Aim for 7.5-10 hours per night. 5 or 6 hours a night isn’t going to do you much good. In fact, even one night of sleeping less than 6 hours is enough to drop your testosterone. Most testosterone is produced during REM-sleep, and studies show how men sleeping for four hours have 50% less T than men sleeping for eight hours. Research is clear on this, more sleep is better for your testosterone.

Eat enough food
Low-calorie diets have a nasty-side effect of slowing down the reproductive system, and your testosterone production will also suffer as a result. We aren’t nutritionists, but we recommend being wary of fad diets and drastic cleanses. Definitely consult with a health professional before making any significant changes to your routine diet.

Add a multivitamin
As you age, your body takes in fewer nutrients from food. Plus, If your diet is heavy in processed food, you may not be getting all of the nutrients you need through food.

Adding a multivitamin can help, but there are some things to be wary of. For example, too much vitamin A can be toxic if taken too frequently. If possible, try and adjust your diet first, and then if needed, talk to your doctor about adding a supplement.

Hit the weights
Resistance training has been proven to stimulate testosterone production, as well as increase the activity of androgen receptors in uptaking the hormones.

Compound movements that recruit multiple muscle groups, especially large ones like the glutes, hamstrings, and pecs, are known to be particularly effective.

A routine built around squats, deadlifts, lunges, pushups, bench presses, and overhead presses is generally an excellent place to start. There’s a reason these exercises have been around as long as they have.

To really reap the benefits, you’ll need to be pushing around some serious weight, so if you’re new to weight lifting, we recommend hiring a trainer as bad form could lead to serious injury.

To learn more about the impact of testosterone, and more specifically, DHT, check out our blog on hormones and hair growth.


Can beard growth oils or pills help you reach your long beard goals? Most likely not.

There are plenty of people out there advertising pills or oils that will magically make your beard grow faster, stronger, and fuller. These products are essentially the equivalent of penis enlargement pills—they have no scientific backing and target men’s insecurities.

At the end of the day, your genetics are going to dictate what your beard can and can’t do. Nothing has been proven to be able to modify that.

That said, supplements like biotin can help your beard grow to its full potential.

The best supplement for beard growth
You’ll read a lot about biotin when you do any research into beard growth, including how to help beards grow faster. Biotin is a water-soluble vitamin, specifically, vitamin B7. Scientifically speaking, biotin is part of a variety of metabolic processes, including the use of fats, carbohydrates, and amino acids.

It’s noteworthy that biotin is part of the vitamin B complex, which consists of essential nutrients needed for healthy nerve, metabolic, cardiovascular, and digestive activity. Biotin plays a vital role in the metabolism of amino acids, glucose, and fatty acids; when we consume foods that contain fats, proteins, and carbs, biotin helps convert and utilize them for optimal physical activity.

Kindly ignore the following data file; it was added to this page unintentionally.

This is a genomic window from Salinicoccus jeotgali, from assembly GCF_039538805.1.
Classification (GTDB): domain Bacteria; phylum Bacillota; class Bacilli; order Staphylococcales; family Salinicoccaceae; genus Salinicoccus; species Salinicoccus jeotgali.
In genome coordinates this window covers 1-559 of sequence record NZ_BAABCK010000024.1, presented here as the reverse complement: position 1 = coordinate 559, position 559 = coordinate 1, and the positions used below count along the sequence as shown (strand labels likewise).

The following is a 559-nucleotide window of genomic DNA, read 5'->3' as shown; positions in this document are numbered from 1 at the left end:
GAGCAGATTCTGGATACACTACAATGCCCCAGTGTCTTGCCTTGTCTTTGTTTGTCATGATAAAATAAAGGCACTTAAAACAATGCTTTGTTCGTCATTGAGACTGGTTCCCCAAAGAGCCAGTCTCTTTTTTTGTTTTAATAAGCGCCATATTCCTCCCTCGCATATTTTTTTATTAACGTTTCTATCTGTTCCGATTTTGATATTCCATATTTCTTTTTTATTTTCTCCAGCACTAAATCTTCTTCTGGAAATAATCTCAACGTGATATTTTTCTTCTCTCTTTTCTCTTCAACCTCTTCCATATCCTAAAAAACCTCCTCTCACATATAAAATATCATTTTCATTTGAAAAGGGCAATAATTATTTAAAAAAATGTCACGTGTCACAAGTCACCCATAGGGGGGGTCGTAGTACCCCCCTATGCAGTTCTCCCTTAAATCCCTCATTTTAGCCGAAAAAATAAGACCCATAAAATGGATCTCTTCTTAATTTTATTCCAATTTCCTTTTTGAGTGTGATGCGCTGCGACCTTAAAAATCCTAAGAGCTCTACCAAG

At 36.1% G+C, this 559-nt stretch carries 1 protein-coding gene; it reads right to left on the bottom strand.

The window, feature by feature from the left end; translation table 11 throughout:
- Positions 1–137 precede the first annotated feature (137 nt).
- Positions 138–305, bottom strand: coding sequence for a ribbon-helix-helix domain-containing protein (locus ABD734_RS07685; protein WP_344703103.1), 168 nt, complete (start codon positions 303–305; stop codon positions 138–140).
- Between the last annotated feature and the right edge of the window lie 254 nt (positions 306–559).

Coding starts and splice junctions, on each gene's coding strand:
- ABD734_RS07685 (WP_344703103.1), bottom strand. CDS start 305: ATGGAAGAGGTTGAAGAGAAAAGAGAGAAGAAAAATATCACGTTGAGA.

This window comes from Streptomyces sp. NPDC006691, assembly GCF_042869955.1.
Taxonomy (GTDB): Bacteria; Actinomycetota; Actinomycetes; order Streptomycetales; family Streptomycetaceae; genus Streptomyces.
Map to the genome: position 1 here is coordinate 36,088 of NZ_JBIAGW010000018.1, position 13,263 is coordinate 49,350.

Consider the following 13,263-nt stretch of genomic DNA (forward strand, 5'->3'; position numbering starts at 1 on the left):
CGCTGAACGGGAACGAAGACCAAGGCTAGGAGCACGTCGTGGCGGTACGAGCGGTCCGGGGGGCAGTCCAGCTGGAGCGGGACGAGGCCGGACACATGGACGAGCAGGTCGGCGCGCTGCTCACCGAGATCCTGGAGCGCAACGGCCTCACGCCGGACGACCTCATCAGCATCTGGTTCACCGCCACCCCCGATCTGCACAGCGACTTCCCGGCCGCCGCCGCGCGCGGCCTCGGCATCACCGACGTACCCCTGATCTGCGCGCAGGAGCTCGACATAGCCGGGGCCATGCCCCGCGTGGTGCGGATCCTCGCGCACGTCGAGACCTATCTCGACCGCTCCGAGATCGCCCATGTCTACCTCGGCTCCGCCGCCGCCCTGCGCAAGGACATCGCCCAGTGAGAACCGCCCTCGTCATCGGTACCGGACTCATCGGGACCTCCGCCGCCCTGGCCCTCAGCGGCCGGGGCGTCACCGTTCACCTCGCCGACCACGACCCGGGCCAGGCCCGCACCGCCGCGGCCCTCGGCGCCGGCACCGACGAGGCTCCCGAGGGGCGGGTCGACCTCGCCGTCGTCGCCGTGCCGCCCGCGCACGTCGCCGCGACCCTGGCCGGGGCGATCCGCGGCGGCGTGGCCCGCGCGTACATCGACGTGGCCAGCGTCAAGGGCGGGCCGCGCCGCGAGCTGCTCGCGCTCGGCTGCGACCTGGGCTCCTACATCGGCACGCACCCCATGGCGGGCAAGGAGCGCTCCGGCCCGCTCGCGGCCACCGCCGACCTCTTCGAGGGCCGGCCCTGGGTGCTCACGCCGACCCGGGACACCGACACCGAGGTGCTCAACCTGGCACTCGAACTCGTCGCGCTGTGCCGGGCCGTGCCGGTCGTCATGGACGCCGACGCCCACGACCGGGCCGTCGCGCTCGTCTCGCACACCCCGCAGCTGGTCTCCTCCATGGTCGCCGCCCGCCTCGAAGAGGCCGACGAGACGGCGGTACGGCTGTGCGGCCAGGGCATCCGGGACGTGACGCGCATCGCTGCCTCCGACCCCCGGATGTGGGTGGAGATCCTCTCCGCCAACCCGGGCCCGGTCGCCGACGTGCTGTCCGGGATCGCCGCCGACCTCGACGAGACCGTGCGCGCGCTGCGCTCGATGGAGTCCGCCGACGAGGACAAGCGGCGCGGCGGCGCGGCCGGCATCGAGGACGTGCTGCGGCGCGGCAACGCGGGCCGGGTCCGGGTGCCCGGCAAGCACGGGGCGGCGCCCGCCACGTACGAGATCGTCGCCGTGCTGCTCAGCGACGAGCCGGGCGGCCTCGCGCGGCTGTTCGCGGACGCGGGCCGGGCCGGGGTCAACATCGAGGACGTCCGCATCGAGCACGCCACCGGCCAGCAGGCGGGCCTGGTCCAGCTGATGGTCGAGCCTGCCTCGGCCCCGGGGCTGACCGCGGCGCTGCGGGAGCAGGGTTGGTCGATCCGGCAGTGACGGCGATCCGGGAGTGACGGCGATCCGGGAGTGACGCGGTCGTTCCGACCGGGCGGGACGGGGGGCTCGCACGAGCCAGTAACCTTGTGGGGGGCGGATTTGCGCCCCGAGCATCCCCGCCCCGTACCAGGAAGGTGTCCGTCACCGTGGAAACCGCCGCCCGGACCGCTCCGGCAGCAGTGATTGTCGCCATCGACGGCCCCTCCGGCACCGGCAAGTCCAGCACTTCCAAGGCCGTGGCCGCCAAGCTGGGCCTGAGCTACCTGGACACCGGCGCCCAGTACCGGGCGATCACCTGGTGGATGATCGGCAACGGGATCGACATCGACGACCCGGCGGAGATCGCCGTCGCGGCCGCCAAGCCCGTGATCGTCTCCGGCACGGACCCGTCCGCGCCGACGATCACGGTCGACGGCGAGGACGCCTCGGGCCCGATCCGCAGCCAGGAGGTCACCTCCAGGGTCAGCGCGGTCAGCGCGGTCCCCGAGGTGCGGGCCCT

The key question, at least for our purposes and for anyone growing a beard, is how does biotin affect beard growth? For starters, biotin improves the body’s keratin infrastructure, and keratin is an essential protein that makes up the hair, skin, and nails. The result is healthier, thicker hair, both on the scalp and the face.

Biotin also improves the health of the skin, including the facial skin upon which your beard resides or will reside. It also supports the body’s metabolic function, lowers cholesterol, and helps regulate blood sugar.

A biotin deficiency can lead to a variety of skin problems, including acne, dermatitis, psoriasis, and itchiness. In fact, poor skin health is a leading sign of a person not having a healthy level of biotin.

Patience is one of the keys to using biotin to help accelerate your beard’s growth because you may not notice results at first (or, perhaps not at all). Biotin’s proponents advise taking a 2.5 mg biotin supplement daily to strengthen hair and whisker shafts.

So, does it work? While there’s not enough scientific proof that guarantees biotin plays a role in hair growth besides helping to strengthen keratin’s infrastructure, many people report a positive change in how their beard grows.


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At Beardbrand, we define a long beard as any beard that is over six inches in length. We think everyone should grow a long beard at least once in their life. It’s a profoundly gratifying process to endure, one in which you will learn quite a few things about yourself.

Here are 11 things to consider before growing a long beard:

    1. People will ask to touch it. Some people won’t ask and proceed to touch it anyway.
    2. People will either be repulsed or incredibly attracted to it. There isn’t much of a middle ground with how people feel about long beards.
    3. It will be a conversation starter. In fact, it will be the only way that most strangers start conversations with you.
    4. You will be defined by your beard. You will be referred to as that dude with the long beard. Or…
    5. You will get called ZZ Top or James Harden.
    6. You will shed, and finding long face hairs will gross you out a bit.
    7. You will spend more money on products.
    8. People will ask your partner what they think.
    9. It will blow in the wind, and it’s a really cool feeling.
    10. It will get caught in everything, and it’s a really not cool feeling.
    11. A long beard may not be your healthiest beard.

Tips for growing a long beard:

    1. Stick with it.
    2. Enlist the help of a barber.
    3. Have a long beard style goal.
    4. Invest in quality products.
    5. Massage the skin beneath when you wash it or apply Beard Oil. This helps stimulate blood flow to the hair.
    6. Take a weekly photo.
    7. Take care of your health.